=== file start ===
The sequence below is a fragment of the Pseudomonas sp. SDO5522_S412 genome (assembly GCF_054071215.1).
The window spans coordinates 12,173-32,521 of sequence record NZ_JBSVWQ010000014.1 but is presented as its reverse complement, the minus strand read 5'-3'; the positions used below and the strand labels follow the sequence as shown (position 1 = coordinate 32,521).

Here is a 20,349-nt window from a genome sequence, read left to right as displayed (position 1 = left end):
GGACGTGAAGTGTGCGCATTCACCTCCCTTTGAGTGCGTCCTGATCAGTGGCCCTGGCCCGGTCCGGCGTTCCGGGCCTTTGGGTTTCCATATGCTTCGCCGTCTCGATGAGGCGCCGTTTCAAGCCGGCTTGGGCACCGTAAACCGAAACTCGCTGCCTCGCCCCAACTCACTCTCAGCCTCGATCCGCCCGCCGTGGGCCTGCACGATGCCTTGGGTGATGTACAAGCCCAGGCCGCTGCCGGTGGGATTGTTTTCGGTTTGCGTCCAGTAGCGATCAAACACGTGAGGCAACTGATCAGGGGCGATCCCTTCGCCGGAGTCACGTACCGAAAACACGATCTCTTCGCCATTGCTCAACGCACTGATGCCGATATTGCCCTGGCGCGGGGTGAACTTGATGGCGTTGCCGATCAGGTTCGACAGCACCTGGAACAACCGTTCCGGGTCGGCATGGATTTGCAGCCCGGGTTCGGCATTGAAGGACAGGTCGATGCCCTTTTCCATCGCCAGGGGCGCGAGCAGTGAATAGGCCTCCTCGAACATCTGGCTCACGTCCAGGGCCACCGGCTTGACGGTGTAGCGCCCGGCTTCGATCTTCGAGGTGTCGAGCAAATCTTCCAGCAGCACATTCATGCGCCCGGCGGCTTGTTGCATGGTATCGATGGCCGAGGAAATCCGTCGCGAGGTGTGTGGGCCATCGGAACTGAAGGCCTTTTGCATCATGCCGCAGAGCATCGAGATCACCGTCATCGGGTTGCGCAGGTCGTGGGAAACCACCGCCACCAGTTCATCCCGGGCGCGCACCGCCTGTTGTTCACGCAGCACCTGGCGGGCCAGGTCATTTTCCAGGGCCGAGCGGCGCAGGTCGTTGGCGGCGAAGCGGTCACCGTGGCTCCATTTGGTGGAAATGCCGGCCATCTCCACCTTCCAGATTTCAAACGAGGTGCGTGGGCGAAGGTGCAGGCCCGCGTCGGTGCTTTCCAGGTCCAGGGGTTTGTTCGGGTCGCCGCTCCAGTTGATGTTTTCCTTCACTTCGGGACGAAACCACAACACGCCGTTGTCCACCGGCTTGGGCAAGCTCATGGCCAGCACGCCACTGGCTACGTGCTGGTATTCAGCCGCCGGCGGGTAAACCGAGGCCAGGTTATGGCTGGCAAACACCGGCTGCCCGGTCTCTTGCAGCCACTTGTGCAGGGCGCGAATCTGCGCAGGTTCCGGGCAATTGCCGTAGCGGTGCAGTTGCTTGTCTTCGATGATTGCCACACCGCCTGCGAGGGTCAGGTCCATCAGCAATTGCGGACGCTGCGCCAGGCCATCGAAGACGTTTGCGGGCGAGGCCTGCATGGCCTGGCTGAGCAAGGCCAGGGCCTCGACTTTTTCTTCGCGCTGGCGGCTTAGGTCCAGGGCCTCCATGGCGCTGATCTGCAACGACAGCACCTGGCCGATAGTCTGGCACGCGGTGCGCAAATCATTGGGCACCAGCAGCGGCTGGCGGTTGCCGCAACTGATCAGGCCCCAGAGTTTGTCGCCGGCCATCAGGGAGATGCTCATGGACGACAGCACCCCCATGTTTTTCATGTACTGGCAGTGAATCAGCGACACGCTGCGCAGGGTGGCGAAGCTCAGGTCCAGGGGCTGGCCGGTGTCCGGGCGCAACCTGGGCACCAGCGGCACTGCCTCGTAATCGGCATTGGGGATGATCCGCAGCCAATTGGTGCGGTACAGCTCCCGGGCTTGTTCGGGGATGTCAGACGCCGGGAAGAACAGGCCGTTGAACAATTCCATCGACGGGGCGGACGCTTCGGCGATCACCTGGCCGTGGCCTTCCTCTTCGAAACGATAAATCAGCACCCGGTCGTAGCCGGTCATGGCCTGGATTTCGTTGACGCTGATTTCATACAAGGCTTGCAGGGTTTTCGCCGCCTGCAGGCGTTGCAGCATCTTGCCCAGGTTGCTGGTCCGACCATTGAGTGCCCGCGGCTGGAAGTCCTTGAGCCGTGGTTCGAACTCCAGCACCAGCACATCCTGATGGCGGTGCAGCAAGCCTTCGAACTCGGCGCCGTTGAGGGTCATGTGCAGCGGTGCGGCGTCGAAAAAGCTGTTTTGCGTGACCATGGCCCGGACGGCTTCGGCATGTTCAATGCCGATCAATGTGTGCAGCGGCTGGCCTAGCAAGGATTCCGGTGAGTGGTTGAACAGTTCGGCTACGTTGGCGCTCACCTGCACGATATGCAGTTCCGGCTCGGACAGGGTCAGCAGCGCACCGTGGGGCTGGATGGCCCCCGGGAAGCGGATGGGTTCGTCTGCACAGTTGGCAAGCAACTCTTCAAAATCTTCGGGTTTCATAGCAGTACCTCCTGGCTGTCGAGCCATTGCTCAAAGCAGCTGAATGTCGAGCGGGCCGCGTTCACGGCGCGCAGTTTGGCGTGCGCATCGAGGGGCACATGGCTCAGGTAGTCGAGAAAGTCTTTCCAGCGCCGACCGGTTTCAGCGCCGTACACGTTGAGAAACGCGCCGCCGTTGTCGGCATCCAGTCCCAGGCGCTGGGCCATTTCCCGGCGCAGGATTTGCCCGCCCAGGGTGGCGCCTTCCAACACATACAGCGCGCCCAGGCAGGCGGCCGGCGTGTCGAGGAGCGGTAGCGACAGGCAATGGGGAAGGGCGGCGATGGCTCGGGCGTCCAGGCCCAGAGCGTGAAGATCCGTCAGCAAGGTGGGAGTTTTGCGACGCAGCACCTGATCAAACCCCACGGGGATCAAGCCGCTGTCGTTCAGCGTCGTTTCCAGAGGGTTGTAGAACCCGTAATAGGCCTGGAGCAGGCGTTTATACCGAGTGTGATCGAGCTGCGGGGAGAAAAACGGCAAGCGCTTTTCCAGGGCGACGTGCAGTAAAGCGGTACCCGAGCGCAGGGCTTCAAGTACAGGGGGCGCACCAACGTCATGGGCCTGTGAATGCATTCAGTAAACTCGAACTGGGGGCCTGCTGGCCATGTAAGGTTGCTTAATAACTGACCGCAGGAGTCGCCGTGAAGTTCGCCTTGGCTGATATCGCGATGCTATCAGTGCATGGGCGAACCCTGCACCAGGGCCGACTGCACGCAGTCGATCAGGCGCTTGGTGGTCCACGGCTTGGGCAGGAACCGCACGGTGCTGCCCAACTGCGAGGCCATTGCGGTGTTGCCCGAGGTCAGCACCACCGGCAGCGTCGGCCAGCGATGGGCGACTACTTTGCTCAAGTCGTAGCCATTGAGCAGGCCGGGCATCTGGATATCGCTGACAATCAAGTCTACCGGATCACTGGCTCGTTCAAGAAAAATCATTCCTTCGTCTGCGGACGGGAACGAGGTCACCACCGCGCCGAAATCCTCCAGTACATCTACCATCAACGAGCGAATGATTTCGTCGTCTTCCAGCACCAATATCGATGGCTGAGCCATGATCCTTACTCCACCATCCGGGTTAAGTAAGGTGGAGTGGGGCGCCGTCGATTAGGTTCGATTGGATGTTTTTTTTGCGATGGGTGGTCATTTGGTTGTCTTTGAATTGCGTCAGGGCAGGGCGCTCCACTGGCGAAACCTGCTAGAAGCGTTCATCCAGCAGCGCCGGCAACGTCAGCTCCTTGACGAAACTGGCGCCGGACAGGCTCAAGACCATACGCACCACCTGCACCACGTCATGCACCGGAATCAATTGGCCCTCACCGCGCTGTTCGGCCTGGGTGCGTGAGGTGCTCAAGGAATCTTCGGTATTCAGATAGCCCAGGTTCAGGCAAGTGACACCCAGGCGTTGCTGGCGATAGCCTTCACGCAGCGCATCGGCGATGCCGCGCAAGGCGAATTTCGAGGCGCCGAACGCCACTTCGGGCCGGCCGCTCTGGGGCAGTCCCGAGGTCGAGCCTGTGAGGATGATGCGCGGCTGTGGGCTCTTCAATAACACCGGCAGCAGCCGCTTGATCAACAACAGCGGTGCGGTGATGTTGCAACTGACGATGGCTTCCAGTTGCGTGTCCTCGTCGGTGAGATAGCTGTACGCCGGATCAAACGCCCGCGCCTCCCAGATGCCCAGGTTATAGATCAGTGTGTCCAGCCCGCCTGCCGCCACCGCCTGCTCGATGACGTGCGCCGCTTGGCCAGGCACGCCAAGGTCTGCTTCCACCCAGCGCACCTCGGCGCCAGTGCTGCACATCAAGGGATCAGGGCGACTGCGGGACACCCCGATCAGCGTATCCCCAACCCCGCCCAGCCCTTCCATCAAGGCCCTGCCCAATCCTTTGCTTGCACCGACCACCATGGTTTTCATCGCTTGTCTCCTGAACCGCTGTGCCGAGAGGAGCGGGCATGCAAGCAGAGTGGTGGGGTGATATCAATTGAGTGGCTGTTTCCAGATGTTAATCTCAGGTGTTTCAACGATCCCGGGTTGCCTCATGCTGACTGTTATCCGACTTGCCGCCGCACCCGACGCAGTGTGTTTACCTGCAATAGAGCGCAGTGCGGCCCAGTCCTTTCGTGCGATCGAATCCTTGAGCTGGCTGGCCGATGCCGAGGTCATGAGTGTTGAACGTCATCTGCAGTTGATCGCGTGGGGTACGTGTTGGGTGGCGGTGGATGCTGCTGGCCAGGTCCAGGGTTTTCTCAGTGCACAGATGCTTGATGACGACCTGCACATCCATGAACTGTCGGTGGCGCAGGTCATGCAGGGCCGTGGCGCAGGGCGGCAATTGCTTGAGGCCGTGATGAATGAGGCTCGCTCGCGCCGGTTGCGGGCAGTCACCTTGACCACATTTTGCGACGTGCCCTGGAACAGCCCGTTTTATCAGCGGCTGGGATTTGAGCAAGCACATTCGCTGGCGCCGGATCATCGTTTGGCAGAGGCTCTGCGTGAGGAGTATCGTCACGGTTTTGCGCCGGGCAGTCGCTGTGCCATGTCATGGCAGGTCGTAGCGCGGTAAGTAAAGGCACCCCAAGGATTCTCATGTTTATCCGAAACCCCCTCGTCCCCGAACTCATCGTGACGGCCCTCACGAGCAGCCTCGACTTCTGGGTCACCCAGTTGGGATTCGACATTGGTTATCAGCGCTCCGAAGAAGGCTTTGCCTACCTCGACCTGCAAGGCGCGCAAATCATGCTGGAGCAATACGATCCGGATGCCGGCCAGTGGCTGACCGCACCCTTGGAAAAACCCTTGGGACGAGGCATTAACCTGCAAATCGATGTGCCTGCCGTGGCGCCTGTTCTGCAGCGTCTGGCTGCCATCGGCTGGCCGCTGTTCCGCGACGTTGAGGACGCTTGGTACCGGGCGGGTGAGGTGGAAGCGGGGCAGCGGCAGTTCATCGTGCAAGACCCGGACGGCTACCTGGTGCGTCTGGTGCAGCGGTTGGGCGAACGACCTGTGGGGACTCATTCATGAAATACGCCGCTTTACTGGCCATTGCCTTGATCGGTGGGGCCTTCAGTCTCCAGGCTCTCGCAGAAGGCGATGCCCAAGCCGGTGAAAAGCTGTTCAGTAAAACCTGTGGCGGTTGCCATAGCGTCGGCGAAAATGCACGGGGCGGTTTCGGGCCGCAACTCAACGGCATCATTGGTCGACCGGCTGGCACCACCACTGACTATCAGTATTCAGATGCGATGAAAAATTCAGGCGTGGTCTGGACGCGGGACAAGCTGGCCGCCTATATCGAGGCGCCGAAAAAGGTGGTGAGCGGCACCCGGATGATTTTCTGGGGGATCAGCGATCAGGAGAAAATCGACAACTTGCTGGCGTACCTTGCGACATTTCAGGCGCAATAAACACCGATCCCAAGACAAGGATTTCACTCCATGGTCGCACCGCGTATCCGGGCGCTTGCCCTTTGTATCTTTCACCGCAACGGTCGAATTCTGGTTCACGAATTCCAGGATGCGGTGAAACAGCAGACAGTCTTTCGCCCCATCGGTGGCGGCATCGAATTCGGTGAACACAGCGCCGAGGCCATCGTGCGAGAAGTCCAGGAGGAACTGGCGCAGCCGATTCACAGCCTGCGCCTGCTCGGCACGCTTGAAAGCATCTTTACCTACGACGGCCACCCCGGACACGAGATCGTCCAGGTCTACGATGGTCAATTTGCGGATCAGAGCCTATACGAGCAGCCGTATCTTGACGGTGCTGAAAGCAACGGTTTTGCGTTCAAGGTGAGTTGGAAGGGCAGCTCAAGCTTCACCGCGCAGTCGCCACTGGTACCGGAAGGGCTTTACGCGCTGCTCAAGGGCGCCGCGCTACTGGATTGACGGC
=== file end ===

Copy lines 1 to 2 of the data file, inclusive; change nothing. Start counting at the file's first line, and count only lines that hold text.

The sequence below is a fragment of the Pseudomonas sp. SDO5522_S412 genome (assembly GCF_054071215.1).
The window spans coordinates 12,173-32,521 of sequence record NZ_JBSVWQ010000014.1 but is presented as its reverse complement, the minus strand read 5'-3'; the positions used below and the strand labels follow the sequence as shown (position 1 = coordinate 32,521).